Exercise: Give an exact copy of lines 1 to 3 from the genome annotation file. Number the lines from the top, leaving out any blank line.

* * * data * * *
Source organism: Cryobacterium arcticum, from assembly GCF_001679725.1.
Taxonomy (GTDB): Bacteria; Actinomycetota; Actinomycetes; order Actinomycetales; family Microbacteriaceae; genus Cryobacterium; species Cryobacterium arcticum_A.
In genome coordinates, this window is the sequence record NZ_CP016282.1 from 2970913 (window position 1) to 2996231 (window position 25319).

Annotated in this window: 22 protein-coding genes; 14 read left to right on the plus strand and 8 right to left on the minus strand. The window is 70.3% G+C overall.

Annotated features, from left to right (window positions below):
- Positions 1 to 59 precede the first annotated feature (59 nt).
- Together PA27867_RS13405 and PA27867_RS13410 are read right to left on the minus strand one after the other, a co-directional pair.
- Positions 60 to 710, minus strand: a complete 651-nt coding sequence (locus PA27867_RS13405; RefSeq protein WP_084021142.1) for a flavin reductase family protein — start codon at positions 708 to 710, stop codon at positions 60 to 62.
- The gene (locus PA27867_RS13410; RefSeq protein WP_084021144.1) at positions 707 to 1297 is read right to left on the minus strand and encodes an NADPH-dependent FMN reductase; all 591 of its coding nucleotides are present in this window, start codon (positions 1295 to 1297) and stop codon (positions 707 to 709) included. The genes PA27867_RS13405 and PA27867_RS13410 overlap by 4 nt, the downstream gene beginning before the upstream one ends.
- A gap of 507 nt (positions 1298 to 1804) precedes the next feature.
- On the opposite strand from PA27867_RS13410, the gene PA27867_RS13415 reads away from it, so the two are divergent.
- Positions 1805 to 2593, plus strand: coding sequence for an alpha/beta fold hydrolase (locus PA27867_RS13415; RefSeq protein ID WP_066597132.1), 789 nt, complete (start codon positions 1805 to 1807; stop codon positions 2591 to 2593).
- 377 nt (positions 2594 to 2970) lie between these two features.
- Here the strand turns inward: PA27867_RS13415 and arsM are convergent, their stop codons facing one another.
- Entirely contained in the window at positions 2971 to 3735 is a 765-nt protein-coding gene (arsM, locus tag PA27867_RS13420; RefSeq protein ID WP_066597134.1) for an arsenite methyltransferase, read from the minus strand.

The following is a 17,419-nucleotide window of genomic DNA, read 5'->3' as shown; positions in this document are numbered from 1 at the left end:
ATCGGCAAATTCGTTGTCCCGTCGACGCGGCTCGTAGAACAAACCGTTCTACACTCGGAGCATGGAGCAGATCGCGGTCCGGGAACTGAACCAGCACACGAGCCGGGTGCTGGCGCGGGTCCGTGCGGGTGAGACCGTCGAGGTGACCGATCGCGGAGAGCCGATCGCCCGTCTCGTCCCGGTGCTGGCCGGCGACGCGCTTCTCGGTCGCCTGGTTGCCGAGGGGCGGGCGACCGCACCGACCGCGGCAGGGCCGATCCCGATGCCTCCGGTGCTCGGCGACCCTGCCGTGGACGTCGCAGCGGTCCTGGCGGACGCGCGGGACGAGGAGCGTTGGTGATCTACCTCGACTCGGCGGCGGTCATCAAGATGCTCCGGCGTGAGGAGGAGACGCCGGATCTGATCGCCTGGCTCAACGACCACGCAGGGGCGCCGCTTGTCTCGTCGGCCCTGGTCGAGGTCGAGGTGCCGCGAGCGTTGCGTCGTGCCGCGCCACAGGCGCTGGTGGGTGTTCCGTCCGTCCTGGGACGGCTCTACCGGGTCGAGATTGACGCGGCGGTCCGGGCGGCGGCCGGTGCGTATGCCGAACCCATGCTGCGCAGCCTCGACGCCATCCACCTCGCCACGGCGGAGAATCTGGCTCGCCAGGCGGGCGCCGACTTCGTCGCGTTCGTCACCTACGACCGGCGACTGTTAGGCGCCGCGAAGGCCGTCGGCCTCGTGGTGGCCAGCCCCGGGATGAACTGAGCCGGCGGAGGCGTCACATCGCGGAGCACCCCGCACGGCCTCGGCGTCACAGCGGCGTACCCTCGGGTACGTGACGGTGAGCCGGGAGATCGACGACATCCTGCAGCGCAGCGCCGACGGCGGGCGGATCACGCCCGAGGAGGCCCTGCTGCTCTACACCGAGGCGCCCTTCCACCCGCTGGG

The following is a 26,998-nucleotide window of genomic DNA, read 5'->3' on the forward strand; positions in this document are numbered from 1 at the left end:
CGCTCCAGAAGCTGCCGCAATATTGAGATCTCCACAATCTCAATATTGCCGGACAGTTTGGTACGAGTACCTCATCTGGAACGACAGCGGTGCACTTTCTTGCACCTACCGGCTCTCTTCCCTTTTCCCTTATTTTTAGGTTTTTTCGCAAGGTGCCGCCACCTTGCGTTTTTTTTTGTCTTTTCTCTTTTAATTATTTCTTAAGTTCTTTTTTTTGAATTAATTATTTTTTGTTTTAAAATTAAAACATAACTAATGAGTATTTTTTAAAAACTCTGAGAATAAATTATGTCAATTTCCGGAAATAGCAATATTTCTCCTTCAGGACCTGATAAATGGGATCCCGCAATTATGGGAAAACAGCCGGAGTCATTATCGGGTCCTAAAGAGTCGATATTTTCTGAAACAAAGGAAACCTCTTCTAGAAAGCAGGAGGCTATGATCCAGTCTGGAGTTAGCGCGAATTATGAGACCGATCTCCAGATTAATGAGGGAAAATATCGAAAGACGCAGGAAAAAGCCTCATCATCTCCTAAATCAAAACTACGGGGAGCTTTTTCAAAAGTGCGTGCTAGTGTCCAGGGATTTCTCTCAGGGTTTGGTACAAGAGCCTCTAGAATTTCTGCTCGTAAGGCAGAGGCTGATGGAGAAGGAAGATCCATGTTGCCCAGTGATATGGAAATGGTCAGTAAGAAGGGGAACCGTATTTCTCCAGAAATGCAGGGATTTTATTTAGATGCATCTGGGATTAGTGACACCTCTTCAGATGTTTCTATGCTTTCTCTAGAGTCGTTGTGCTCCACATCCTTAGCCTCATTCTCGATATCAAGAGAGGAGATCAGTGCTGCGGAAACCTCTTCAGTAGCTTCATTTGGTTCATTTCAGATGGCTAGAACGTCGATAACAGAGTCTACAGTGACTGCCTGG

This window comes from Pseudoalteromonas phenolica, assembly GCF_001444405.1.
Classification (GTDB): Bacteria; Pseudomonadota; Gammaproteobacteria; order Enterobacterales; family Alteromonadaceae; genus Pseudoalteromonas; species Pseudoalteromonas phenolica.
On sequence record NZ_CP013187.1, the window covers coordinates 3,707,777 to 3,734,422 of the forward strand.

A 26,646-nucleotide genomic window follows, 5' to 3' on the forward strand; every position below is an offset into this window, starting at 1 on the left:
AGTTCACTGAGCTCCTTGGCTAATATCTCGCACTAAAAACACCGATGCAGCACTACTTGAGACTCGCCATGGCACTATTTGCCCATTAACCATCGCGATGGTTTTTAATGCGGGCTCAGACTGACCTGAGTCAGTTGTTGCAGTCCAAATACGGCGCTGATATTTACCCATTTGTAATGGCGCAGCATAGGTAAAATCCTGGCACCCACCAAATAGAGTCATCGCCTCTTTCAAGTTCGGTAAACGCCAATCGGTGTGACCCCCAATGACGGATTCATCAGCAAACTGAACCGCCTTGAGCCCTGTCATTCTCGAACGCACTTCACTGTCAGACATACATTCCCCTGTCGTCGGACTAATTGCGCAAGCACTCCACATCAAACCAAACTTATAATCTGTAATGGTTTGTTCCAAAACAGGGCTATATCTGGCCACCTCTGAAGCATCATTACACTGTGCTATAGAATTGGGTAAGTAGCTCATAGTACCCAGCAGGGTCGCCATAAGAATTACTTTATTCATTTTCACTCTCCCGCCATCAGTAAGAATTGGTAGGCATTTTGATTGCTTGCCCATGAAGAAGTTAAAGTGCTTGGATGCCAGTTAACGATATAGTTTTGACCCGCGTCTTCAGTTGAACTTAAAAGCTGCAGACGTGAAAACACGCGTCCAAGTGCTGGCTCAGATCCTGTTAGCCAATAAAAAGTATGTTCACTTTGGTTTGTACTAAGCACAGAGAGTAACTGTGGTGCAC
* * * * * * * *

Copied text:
Source organism: Cryobacterium arcticum, from assembly GCF_001679725.1.
Taxonomy (GTDB): Bacteria; Actinomycetota; Actinomycetes; order Actinomycetales; family Microbacteriaceae; genus Cryobacterium; species Cryobacterium arcticum_A.
In genome coordinates, this window is the sequence record NZ_CP016282.1 from 2970913 (window position 1) to 2996231 (window position 25319).